Since both man and the cosmos are created by the Divine Logos – which also means Reason and Purpose – it means that the cosmos is a rational creation, endowed with purpose and so is man. Besides the fact that in this world-view both the world and man have their objectivity or reality rooted in a principle beyond themselves – so they can never be collapsed into the mere subjectivity of individual perception – it also means that man has within himself adequate “tools” to understand the world around him. He has his five senses to interact with the world of senses, he has reason to make sense of what he perceives, he has the inner sense or nous to comprehend the intelligible essences of things etc. If the cosmos is a multi-leveled structure with a door at each level, man has the right key for each one (although he has for a long time misplaced his keys to the upper floors).
Such is not the case in the world-view of materialism and empiricism. To say that man is rational so he can know the world through his reason means absolutely nothing on its own.
First of all the multiple levels of the cosmos are here collapsed into a single one – the empirical – with a corresponding collapse in man himself. Then the cosmos cannot be considered to be rational in this scheme since everything is regarded as the product of impersonal physical laws and a completely random and chaotic starting point. Man himself is just an accident in a remote corner of the universe, a product of an equally impersonal and accidentally started process of evolution.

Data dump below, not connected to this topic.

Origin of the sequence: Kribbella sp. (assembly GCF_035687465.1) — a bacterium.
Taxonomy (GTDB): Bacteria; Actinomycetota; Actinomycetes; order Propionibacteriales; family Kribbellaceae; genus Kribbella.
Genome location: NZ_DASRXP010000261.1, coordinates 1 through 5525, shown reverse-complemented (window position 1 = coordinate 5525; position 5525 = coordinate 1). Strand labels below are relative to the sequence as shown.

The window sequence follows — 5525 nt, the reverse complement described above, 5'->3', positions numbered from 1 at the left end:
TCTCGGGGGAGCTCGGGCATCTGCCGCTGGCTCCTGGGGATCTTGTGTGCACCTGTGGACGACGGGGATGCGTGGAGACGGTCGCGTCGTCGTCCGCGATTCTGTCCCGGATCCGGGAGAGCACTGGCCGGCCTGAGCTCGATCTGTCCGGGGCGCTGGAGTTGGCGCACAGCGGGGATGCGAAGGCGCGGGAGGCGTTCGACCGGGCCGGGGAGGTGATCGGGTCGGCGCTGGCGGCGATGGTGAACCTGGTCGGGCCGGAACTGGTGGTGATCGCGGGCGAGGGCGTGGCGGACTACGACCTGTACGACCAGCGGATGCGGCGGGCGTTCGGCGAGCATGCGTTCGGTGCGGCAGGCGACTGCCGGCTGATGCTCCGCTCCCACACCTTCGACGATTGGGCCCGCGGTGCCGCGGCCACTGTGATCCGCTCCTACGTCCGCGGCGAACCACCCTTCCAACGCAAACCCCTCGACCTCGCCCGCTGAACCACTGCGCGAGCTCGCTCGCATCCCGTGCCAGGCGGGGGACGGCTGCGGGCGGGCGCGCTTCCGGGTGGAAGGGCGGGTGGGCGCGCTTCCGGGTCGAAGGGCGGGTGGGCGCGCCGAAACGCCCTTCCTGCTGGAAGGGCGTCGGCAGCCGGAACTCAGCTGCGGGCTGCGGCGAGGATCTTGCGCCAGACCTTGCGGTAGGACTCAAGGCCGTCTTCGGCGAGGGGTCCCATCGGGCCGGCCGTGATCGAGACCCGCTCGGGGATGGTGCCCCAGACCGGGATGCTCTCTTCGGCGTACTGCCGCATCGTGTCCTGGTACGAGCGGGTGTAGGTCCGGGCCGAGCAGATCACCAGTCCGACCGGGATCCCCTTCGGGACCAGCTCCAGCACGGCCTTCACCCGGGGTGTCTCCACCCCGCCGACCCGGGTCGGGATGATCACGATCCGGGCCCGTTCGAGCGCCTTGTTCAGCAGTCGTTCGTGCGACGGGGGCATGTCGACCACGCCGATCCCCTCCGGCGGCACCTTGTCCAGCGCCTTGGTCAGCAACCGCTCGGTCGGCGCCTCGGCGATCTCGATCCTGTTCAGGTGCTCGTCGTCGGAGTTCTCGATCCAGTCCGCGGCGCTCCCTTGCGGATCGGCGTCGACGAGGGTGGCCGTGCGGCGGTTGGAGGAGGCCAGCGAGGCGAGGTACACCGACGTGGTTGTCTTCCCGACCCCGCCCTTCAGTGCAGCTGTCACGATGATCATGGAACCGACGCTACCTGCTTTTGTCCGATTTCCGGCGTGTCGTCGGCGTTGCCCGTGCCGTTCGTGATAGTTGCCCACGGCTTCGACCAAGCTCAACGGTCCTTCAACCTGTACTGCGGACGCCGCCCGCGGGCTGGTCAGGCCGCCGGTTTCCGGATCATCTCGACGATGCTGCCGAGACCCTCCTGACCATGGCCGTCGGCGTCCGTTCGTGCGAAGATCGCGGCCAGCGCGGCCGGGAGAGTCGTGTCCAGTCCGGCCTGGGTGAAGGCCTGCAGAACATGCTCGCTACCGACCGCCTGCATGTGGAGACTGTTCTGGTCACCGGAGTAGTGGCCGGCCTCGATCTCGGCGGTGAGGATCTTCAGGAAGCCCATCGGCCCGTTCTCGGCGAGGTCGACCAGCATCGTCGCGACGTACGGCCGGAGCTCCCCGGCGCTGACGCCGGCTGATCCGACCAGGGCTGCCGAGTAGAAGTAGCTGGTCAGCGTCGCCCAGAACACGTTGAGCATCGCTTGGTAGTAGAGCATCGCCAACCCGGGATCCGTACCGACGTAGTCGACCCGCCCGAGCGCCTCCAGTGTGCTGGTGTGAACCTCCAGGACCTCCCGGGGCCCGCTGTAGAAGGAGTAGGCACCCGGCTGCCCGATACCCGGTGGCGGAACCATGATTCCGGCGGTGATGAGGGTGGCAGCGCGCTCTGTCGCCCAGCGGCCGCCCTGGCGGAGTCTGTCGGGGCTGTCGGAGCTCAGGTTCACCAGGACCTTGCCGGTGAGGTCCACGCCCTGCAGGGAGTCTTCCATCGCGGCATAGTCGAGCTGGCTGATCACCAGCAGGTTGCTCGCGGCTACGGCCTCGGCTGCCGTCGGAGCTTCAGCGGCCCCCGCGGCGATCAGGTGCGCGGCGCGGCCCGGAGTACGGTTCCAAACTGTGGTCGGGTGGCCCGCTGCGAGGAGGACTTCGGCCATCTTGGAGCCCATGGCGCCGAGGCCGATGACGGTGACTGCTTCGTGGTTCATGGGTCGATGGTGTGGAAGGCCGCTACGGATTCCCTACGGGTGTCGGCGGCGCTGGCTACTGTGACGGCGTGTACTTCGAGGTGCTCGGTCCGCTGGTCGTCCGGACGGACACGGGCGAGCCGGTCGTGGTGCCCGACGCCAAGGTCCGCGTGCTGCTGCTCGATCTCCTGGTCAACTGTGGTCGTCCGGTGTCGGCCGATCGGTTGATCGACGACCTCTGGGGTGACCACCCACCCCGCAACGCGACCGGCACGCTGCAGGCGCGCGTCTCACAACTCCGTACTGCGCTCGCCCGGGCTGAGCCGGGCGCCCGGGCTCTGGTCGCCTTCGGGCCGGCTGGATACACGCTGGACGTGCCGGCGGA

It is obvious that in this “scenario” there is absolutely no necessity for man to possess the necessary faculties to understand the world. There is no analogy of microcosm-macrocosm, there is no purpose and no higher plane on which to base our knowledge. What we call “reason” is itself a product of purposeless and impersonal processes for which there is no guarantee that they provides any true and objective knowledge. The universe is not rational and there is no guarantee that it can be understood at all by what we call “reason” or even that our sensual perceptions correspond to any objective reality whatsoever. All our so-called knowledge might very well be merely a product of a collective illusion or even less than that.
The Party in this novel sees through this faulty logic and draws the obvious conclusion: we don’t know if knowledge is true and don’t care. There is no objective truth. We just know that applying some rules and methods we obtain certain results that inside this illusion (perhaps) of ours grants us power on an enormous scale. If science is true or not is irrelevant – we just use it when it is useful.
It is the final outcome of “knowledge is power” and German writer Ernst Jünger has said it the best in his novel Heliopolis when describing the cabinet of an eugenicist doctor:
Das <Wissen ist macht> des alten Francis Bacon hatte sich hier vereinfacht zum <Wissen ist mord>
(The “knowledge is power” has been simplified here to “knowledge is murder”)